On weekend nights, I usually man the ovens myself. This allows me to check for accuracy before it goes in the oven and when it goes in the box. Our set up has the oven a little farther away from the prep area than I would like currently. On a busy night, I have to station myself there more than I would like. When I get it moved closer after our remodel, I can be of more help in prepping. I use an 8 position timer to keep from getting things confused. This also lets me know at a glance how much time I have before the next pie is ready. If I have a few minutes, I can do things like restock the beer cooler or anything else. Obviously, the timer is no substitute for keeping an eye on things, but it does help me not be completely chained to the oven as much. It also reduces opening/closing the door to check on the the pizzas. Once you get a feel for how it’s baking that night, you know about how much long or short of 10 minutes you need to go that night.

He may be paranoid of forgetting or losing track of time if he does anything else but stand there. I know I wouldn’t trust myself 100% without the timers to not forget one once in a while or overestimate how much time I had to complete a separate task. But, like everyone else said, he does what you need him to do, bottom line. But you can make sure you’re giving him the tools to do that to the best of his ability.

Sounds like he needs to be reminded that everyone is replaceable.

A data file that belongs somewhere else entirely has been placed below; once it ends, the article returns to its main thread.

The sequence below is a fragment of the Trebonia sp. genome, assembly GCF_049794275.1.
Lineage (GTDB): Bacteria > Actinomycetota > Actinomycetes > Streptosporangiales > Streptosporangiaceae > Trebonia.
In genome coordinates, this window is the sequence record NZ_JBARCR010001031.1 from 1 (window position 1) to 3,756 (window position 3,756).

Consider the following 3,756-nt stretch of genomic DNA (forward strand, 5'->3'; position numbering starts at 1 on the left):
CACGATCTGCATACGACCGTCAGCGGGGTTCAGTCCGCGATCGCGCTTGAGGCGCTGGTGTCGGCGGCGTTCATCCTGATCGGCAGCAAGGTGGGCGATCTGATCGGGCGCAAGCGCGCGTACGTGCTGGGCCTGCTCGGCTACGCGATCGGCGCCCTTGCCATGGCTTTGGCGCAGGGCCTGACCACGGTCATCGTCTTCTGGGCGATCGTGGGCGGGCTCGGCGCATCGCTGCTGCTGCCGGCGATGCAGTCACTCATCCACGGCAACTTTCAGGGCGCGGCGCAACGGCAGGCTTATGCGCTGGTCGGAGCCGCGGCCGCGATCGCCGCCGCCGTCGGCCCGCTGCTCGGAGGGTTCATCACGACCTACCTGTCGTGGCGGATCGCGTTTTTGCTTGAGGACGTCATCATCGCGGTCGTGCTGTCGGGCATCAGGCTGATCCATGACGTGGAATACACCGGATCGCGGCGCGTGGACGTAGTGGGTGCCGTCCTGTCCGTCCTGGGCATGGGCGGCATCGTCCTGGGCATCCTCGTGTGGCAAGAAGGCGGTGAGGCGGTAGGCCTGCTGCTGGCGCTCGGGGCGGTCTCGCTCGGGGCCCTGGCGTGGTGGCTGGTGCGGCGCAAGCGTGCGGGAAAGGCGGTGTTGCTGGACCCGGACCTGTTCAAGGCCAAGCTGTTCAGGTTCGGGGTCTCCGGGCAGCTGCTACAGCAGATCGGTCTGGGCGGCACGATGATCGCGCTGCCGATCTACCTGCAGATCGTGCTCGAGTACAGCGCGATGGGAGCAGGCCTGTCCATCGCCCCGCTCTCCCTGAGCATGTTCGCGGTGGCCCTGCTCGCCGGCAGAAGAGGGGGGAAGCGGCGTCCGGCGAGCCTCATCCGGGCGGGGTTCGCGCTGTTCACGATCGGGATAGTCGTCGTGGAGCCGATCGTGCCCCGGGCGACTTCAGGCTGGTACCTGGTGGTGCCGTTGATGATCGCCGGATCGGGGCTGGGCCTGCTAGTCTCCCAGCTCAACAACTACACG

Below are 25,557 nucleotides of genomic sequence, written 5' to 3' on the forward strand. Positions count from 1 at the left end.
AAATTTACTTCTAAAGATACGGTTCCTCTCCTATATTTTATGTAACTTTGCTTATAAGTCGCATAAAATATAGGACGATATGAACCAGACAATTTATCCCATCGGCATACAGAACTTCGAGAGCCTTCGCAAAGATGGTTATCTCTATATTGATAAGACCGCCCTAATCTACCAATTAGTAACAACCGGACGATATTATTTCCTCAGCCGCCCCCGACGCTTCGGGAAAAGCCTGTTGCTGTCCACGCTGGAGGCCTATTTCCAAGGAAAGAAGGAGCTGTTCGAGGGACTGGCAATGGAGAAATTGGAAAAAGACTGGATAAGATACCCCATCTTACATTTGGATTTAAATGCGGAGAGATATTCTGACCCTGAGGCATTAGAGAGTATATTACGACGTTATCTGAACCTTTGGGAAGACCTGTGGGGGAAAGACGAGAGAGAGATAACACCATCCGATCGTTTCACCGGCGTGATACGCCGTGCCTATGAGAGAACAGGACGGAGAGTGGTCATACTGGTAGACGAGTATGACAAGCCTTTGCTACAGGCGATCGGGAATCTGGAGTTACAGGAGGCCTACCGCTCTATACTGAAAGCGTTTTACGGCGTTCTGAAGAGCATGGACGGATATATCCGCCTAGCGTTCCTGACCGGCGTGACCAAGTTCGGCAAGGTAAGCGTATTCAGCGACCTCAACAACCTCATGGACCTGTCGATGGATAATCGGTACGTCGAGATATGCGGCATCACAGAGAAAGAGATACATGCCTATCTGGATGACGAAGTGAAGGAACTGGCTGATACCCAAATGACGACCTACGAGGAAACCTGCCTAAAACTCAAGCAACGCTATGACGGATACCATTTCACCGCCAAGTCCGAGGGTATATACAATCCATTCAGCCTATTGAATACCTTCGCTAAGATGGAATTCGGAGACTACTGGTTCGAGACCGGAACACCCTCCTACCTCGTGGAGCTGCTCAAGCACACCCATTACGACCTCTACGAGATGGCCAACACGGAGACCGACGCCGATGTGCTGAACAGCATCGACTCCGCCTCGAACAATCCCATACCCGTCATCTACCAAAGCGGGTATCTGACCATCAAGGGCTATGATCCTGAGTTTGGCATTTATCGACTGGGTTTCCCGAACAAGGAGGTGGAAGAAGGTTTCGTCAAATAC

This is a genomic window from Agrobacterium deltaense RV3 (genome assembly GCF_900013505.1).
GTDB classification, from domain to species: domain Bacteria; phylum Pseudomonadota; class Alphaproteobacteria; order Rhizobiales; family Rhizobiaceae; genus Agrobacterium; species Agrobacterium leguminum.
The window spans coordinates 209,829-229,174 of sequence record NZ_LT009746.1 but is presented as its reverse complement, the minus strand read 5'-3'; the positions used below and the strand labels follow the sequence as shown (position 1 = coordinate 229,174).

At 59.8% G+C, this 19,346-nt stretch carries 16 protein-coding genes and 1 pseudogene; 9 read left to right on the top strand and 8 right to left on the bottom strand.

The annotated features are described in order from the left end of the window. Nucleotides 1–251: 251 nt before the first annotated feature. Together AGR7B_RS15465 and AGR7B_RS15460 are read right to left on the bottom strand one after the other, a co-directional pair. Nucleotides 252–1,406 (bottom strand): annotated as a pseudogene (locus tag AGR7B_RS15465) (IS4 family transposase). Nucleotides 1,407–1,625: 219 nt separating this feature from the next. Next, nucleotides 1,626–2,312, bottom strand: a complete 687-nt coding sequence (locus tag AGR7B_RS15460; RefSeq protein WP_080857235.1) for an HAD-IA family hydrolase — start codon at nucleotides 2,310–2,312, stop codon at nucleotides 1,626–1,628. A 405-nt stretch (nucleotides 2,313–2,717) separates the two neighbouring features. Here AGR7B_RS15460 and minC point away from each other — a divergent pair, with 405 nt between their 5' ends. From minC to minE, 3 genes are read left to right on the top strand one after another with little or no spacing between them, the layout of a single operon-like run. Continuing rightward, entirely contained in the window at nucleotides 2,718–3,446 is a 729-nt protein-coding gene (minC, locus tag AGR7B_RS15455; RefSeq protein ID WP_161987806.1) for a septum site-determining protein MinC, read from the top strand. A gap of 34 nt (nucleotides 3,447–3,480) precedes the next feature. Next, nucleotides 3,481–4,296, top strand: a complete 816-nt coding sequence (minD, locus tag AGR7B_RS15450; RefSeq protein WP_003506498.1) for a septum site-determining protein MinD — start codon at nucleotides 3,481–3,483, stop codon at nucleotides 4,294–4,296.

So when he is not baking pies, does he just expect to be standing around and getting paid to do nothing? I would sit him down and lay out the rules, and if he does not like them, he can find employment elsewhere.
I try to cross train all my people, find their best talents, and utilize those talents the best that I can. I explain to the crew that they are being groomed to be able to take over my responsibilities if I ever get caught up in something so they can take over.

I do tell him that. He would stand around though if he could. There’s pretty much always a pie in the oven, except when we first open. He’ll cut mushrooms and peppers to cook in the oven and we’ll get the slice pies done. But even if there’s only one pie in, he won’t answer the phone, he’ll say, I have a pie in…I tell him the caller can be out on hold if need be. If I need something on the fly from the back, he’ll say, I got a pizza in the oven. I understand when the oven is full, but that’s not always the case. Business is so erratic, sometimes its slow, then out of the blue we’ll get slammed and they’re not used to it, they become complacent. I dunno.